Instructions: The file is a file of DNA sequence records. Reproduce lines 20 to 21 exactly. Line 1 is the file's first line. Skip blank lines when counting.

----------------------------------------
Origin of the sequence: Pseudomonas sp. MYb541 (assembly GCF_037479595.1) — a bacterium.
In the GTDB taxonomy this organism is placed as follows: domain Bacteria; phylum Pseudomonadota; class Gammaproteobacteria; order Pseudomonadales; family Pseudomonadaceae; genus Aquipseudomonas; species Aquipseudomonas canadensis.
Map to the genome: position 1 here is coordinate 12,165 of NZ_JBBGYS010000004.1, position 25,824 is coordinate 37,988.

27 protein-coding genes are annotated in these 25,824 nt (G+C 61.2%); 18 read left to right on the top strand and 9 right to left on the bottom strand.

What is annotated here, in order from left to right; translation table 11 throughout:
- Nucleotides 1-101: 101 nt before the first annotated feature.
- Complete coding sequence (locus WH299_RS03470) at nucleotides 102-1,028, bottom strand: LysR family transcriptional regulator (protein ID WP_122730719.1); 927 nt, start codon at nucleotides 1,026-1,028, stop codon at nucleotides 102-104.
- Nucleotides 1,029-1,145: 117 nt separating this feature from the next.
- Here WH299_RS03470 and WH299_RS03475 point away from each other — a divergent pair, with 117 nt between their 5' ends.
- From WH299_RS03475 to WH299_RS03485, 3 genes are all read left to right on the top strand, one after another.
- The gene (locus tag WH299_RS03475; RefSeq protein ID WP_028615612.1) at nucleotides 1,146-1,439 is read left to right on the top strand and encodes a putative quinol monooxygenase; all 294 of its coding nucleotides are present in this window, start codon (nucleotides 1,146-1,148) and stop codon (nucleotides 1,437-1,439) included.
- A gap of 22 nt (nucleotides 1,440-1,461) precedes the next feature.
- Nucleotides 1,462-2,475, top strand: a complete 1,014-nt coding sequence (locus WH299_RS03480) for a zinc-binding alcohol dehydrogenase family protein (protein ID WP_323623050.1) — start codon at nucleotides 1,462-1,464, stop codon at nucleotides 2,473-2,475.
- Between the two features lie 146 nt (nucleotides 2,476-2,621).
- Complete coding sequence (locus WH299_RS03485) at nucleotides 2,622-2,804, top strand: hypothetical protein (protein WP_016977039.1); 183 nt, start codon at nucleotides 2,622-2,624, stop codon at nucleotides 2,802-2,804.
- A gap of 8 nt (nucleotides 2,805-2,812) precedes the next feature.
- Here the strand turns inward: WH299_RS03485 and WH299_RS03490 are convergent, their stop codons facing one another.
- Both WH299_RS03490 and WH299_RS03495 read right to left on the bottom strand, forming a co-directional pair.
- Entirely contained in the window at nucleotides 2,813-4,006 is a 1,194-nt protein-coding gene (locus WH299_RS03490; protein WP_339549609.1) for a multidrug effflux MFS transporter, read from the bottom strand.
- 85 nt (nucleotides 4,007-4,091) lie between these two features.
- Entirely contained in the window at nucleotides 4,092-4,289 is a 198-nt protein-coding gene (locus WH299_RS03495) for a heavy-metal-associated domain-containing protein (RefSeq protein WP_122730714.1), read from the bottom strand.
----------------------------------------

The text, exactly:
- 85 nt (nucleotides 4,007-4,091) lie between these two features.
- Entirely contained in the window at nucleotides 4,092-4,289 is a 198-nt protein-coding gene (locus WH299_RS03495) for a heavy-metal-associated domain-containing protein (RefSeq protein WP_122730714.1), read from the bottom strand.